Psamathe by Frederic Leigthon

Psamathe by Frederic Leigthon (1880)

Lady Lever Art Gallery, Port SunlightPublic Domain


Psamathe, daughter of Nereus and Doris, was one of the fifty sea nymphs known as the Nereids. In her most famous myth, the beautiful Psamathe caught the eye of Aeacus, king of the island of Aegina. She tried to escape his advances by turning herself into a seal, but he was undeterred and made love to her anyway. 

From this union Psamathe bore a son, Phocus, who was later killed by his jealous half-brothers. Psamathe then married Proteus (either a sea god or an Egyptian king) and gave him two children, named Eido (or Theonoe) and Theoclymenus.


The name “Psamathe” (Greek Ψαμάθη, translit. Psamáthē) seems to be derived from the Greek word ψάμμος (psámmos), meaning “sand.” It can thus be translated as “the sandy one” or “sandy goddess”—a suitable name, considering her association with the sea.


  • English
    PsamatheΨαμάθη (Psamáthē)
  • Phonetic
    [PSA-muh-thee]/ˈpsæ mə θi/

Titles and Epithets

Psamathe was frequently referred to as a “Nereid” (Νηρηΐς, Nērēḯs), a simple patronymic meaning “daughter of Nereus.”


Like all Nereids, Psamathe was represented as a beautiful, immortal sea nymph. She lived with her sisters in her father Nereus’ magnificent underwater palace. 

Psamathe had the power to change her shape at will, much like her father Nereus and the sea god Proteus—a power she used in her failed attempt to evade the lustful Aeacus.

From the fifth century BCE onwards, Psamathe sometimes appeared in ancient art alongside the other Nereids. She was invariably shown as an attractive young female, usually clothed in a traditional robe. However, these representations tended to be rather generic; indeed, she could only be distinguished from her sisters if the artist inscribed her name.[1]


Psamathe’s father was Nereus, the sea god known as the “Old Man of the Sea,” who was a child of Gaia and Pontus. Her mother was Doris, one of the three thousand Oceanids born to the Titans Oceanus and Tethys.[2]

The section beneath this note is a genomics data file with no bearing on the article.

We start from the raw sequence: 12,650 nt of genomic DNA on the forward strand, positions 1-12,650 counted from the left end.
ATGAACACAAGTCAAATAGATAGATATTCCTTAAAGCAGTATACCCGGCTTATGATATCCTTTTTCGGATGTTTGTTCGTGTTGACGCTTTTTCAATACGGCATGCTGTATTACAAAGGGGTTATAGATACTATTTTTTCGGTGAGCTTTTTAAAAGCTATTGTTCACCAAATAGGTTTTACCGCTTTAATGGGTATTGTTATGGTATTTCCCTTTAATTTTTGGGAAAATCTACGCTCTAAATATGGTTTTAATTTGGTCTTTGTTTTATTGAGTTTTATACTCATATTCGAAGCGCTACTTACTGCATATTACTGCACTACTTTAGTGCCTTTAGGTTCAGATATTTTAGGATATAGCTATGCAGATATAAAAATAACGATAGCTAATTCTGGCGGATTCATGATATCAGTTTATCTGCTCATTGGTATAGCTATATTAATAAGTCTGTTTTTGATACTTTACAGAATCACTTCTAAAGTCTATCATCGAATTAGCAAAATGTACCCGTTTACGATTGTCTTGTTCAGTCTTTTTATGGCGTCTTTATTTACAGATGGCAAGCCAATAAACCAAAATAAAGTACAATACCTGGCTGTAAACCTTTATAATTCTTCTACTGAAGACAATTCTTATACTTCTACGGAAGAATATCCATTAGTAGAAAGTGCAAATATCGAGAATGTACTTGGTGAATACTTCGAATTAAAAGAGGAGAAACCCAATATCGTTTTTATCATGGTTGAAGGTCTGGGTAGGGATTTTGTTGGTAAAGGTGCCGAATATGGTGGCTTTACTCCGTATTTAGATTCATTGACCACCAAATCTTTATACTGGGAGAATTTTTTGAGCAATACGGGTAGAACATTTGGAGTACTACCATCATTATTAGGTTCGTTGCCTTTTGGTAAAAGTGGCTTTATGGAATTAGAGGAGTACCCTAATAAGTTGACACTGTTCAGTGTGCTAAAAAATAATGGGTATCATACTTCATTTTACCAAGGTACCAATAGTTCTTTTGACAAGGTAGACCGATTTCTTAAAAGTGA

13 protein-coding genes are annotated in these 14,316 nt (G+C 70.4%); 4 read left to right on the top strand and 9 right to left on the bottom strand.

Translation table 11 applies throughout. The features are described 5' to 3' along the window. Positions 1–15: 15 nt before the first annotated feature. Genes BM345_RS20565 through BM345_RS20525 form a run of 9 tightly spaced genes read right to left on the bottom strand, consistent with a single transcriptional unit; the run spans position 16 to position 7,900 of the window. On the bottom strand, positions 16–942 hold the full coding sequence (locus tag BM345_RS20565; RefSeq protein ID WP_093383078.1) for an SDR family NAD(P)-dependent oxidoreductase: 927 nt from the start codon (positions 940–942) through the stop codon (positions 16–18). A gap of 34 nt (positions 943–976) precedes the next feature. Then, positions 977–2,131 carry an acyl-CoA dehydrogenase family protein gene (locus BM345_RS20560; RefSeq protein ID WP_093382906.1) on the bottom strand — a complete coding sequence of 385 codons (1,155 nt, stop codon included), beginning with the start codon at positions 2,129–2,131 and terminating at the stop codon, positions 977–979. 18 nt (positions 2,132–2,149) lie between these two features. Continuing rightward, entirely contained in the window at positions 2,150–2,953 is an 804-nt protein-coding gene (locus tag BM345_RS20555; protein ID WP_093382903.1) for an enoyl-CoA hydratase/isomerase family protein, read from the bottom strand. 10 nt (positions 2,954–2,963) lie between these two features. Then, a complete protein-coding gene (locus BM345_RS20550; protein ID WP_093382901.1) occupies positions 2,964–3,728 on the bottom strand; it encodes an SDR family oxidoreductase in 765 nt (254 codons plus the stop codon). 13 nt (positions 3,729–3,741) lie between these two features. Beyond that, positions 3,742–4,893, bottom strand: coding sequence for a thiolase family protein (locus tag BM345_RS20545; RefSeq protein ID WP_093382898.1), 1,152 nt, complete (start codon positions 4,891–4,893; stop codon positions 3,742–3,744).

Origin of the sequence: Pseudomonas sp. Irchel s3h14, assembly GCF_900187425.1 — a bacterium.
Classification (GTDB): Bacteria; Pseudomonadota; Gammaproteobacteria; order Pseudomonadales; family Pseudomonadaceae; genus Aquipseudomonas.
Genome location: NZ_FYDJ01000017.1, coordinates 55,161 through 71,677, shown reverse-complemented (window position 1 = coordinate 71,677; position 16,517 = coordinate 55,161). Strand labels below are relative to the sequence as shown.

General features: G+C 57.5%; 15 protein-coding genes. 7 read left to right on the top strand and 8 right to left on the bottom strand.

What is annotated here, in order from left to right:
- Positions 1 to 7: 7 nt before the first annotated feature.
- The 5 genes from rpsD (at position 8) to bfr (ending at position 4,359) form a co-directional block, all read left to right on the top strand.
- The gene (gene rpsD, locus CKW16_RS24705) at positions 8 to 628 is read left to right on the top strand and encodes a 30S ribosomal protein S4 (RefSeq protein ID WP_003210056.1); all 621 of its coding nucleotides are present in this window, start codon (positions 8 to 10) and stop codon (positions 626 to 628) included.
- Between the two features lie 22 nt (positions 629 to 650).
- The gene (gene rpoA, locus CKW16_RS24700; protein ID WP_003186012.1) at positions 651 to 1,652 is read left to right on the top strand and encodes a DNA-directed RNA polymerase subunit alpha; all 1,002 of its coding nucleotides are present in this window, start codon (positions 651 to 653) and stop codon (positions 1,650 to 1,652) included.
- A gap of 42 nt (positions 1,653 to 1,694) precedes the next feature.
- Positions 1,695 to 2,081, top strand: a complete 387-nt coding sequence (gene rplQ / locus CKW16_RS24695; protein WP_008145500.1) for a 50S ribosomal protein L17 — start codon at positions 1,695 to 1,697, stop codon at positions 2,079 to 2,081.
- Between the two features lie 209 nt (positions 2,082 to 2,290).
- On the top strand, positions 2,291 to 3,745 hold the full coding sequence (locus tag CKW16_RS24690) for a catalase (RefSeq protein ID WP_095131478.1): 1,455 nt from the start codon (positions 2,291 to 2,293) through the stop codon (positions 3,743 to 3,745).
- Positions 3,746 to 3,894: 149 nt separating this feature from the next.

Psamathe and her forty-nine sisters were collectively known as the “Nereids,” after their father Nereus. According to one source, they also had a brother named Nerites, a handsome companion of Poseidon.[3]

Psamathe had two consorts. The first was Aeacus, the king of Aegina, who raped Psamathe and had a son with her named Phocus.[4] The second was Proteus, a mysterious figure associated with Egypt, with whom she had two children: a prophetic daughter named Eido (but also called Theonoe) and a son named Theoclymenus.[5]


Sealing the Deal: Aeacus and Phocus

Psamathe’s main myth tells of how she was pursued by Aeacus—one of Zeus’ mortal sons and the king of the island of Aegina (about 17 miles from Athens). But Psamathe was uninterested in Aeacus’ attentions and tried to escape him by transforming herself into a seal. Undeterred, Aeacus raped her anyway. 

Psamathe bore Aeacus a son, whom she named Phocus, meaning “seal” (apparently as a reminder of the child’s strange and unpleasant conception).[6]

The coastline of Aegina

Photo of the coastline of Aegina in Greece, the island of King Aeacus

JebulonPublic Domain

Aeacus raised Phocus in Aegina, where he doted on the boy and treated him as his favorite. This inspired the jealousy of Phocus’ half-brothers Peleus and Telamon, Aeacus’ sons by his wife Endeïs. Together, the duo murdered Phocus (the exact details of this murder vary across ancient sources, and some authors have even suggested that Phocus’ death was an accident).